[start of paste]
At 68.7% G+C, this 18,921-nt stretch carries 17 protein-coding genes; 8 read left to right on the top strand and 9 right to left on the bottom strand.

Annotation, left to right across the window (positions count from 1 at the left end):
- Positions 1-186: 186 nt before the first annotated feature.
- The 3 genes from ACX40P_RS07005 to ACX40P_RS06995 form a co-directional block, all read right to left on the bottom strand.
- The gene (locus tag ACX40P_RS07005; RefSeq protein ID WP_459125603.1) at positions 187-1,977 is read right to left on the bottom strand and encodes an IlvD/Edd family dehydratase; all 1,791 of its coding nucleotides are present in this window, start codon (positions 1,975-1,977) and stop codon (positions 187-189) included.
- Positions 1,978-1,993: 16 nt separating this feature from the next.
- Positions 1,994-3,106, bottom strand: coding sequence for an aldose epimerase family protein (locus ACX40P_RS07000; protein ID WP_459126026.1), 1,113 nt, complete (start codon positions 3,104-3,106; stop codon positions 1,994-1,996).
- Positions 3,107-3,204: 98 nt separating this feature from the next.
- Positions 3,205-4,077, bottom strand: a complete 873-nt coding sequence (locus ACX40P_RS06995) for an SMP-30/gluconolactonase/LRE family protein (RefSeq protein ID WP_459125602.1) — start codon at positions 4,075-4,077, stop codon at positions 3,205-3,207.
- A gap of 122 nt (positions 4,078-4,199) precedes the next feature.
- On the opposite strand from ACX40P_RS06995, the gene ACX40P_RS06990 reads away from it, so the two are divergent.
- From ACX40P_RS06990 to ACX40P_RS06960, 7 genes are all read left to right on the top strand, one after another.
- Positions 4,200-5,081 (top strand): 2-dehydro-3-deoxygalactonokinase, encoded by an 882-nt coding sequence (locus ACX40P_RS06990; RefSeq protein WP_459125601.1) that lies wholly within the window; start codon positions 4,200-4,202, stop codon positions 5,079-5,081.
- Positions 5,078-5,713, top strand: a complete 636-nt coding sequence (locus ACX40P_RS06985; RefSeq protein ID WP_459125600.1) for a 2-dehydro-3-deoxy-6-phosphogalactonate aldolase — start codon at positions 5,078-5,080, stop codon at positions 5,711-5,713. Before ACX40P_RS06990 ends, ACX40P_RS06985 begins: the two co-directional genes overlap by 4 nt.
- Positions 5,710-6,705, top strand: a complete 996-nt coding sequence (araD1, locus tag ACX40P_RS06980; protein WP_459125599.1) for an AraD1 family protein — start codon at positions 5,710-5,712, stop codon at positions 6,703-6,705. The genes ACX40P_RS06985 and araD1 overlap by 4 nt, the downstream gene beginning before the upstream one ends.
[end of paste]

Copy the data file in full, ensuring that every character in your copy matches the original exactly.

At 68.7% G+C, this 18,921-nt stretch carries 17 protein-coding genes; 8 read left to right on the top strand and 9 right to left on the bottom strand.

Annotation, left to right across the window (positions count from 1 at the left end):
- Positions 1-186: 186 nt before the first annotated feature.
- The 3 genes from ACX40P_RS07005 to ACX40P_RS06995 form a co-directional block, all read right to left on the bottom strand.
- The gene (locus tag ACX40P_RS07005; RefSeq protein ID WP_459125603.1) at positions 187-1,977 is read right to left on the bottom strand and encodes an IlvD/Edd family dehydratase; all 1,791 of its coding nucleotides are present in this window, start codon (positions 1,975-1,977) and stop codon (positions 187-189) included.
- Positions 1,978-1,993: 16 nt separating this feature from the next.
- Positions 1,994-3,106, bottom strand: coding sequence for an aldose epimerase family protein (locus ACX40P_RS07000; protein ID WP_459126026.1), 1,113 nt, complete (start codon positions 3,104-3,106; stop codon positions 1,994-1,996).
- Positions 3,107-3,204: 98 nt separating this feature from the next.
- Positions 3,205-4,077, bottom strand: a complete 873-nt coding sequence (locus ACX40P_RS06995) for an SMP-30/gluconolactonase/LRE family protein (RefSeq protein ID WP_459125602.1) — start codon at positions 4,075-4,077, stop codon at positions 3,205-3,207.
- A gap of 122 nt (positions 4,078-4,199) precedes the next feature.
- On the opposite strand from ACX40P_RS06995, the gene ACX40P_RS06990 reads away from it, so the two are divergent.
- From ACX40P_RS06990 to ACX40P_RS06960, 7 genes are all read left to right on the top strand, one after another.
- Positions 4,200-5,081 (top strand): 2-dehydro-3-deoxygalactonokinase, encoded by an 882-nt coding sequence (locus ACX40P_RS06990; RefSeq protein WP_459125601.1) that lies wholly within the window; start codon positions 4,200-4,202, stop codon positions 5,079-5,081.
- Positions 5,078-5,713, top strand: a complete 636-nt coding sequence (locus ACX40P_RS06985; RefSeq protein ID WP_459125600.1) for a 2-dehydro-3-deoxy-6-phosphogalactonate aldolase — start codon at positions 5,078-5,080, stop codon at positions 5,711-5,713. Before ACX40P_RS06990 ends, ACX40P_RS06985 begins: the two co-directional genes overlap by 4 nt.
- Positions 5,710-6,705, top strand: a complete 996-nt coding sequence (araD1, locus tag ACX40P_RS06980; protein WP_459125599.1) for an AraD1 family protein — start codon at positions 5,710-5,712, stop codon at positions 6,703-6,705. The genes ACX40P_RS06985 and araD1 overlap by 4 nt, the downstream gene beginning before the upstream one ends.